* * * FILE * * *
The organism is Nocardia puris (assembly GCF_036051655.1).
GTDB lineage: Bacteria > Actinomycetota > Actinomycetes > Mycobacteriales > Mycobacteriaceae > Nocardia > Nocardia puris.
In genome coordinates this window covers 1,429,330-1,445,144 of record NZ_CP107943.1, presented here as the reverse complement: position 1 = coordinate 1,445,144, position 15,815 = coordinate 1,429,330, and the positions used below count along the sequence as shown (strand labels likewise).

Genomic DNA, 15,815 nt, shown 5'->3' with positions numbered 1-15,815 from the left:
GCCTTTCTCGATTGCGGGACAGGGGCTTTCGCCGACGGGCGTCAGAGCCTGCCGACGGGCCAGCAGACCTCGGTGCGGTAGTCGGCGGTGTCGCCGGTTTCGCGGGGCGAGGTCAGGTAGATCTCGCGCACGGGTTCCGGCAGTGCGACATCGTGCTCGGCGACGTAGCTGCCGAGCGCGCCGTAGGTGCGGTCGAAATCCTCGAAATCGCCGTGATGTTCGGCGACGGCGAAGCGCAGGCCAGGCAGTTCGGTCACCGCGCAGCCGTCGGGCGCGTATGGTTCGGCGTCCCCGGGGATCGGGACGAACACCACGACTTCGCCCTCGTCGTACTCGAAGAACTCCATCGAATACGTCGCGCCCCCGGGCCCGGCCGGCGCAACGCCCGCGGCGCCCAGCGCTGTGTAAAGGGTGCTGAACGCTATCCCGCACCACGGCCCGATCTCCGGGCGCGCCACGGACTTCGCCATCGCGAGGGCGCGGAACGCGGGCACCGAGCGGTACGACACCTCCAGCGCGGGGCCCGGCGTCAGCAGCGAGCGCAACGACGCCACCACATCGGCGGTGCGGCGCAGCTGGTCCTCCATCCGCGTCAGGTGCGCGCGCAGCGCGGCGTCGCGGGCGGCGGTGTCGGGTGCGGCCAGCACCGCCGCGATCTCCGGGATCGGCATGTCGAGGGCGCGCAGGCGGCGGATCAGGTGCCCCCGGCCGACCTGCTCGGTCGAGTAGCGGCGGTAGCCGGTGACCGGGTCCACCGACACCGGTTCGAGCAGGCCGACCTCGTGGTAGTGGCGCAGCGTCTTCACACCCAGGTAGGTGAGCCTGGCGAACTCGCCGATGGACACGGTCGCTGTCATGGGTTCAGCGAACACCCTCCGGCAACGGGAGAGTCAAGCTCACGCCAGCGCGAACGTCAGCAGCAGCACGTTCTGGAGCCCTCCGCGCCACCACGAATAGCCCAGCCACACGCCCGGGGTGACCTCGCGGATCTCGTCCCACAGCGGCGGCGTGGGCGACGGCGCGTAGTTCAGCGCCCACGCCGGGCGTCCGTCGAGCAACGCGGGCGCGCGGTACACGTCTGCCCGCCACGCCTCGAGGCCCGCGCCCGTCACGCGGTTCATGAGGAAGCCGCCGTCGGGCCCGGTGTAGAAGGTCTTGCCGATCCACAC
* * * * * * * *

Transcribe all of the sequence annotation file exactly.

The organism is Nocardia puris (assembly GCF_036051655.1).
GTDB lineage: Bacteria > Actinomycetota > Actinomycetes > Mycobacteriales > Mycobacteriaceae > Nocardia > Nocardia puris.
In genome coordinates this window covers 1,429,330-1,445,144 of record NZ_CP107943.1, presented here as the reverse complement: position 1 = coordinate 1,445,144, position 15,815 = coordinate 1,429,330, and the positions used below count along the sequence as shown (strand labels likewise).

Genomic DNA, 15,815 nt, shown 5'->3' with positions numbered 1-15,815 from the left:
GCCTTTCTCGATTGCGGGACAGGGGCTTTCGCCGACGGGCGTCAGAGCCTGCCGACGGGCCAGCAGACCTCGGTGCGGTAGTCGGCGGTGTCGCCGGTTTCGCGGGGCGAGGTCAGGTAGATCTCGCGCACGGGTTCCGGCAGTGCGACATCGTGCTCGGCGACGTAGCTGCCGAGCGCGCCGTAGGTGCGGTCGAAATCCTCGAAATCGCCGTGATGTTCGGCGACGGCGAAGCGCAGGCCAGGCAGTTCGGTCACCGCGCAGCCGTCGGGCGCGTATGGTTCGGCGTCCCCGGGGATCGGGACGAACACCACGACTTCGCCCTCGTCGTACTCGAAGAACTCCATCGAATACGTCGCGCCCCCGGGCCCGGCCGGCGCAACGCCCGCGGCGCCCAGCGCTGTGTAAAGGGTGCTGAACGCTATCCCGCACCACGGCCCGATCTCCGGGCGCGCCACGGACTTCGCCATCGCGAGGGCGCGGAACGCGGGCACCGAGCGGTACGACACCTCCAGCGCGGGGCCCGGCGTCAGCAGCGAGCGCAACGACGCCACCACATCGGCGGTGCGGCGCAGCTGGTCCTCCATCCGCGTCAGGTGCGCGCGCAGCGCGGCGTCGCGGGCGGCGGTGTCGGGTGCGGCCAGCACCGCCGCGATCTCCGGGATCGGCATGTCGAGGGCGCGCAGGCGGCGGATCAGGTGCCCCCGGCCGACCTGCTCGGTCGAGTAGCGGCGGTAGCCGGTGACCGGGTCCACCGACACCGGTTCGAGCAGGCCGACCTCGTGGTAGTGGCGCAGCGTCTTCACACCCAGGTAGGTGAGCCTGGCGAACTCGCCGATGGACACGGTCGCTGTCATGGGTTCAGCGAACACCCTCCGGCAACGGGAGAGTCAAGCTCACGCCAGCGCGAACGTCAGCAGCAGCACGTTCTGGAGCCCTCCGCGCCACCACGAATAGCCCAGCCACACGCCCGGGGTGACCTCGCGGATCTCGTCCCACAGCGGCGGCGTGGGCGACGGCGCGTAGTTCAGCGCCCACGCCGGGCGTCCGTCGAGCAACGCGGGCGCGCGGTACACGTCTGCCCGCCACGCCTCGAGGCCCGCGCCCGTCACGCGGTTCATGAGGAAGCCGCCGTCGGGCCCGGTGTAGAAGGTCTTGCCGATCCACAC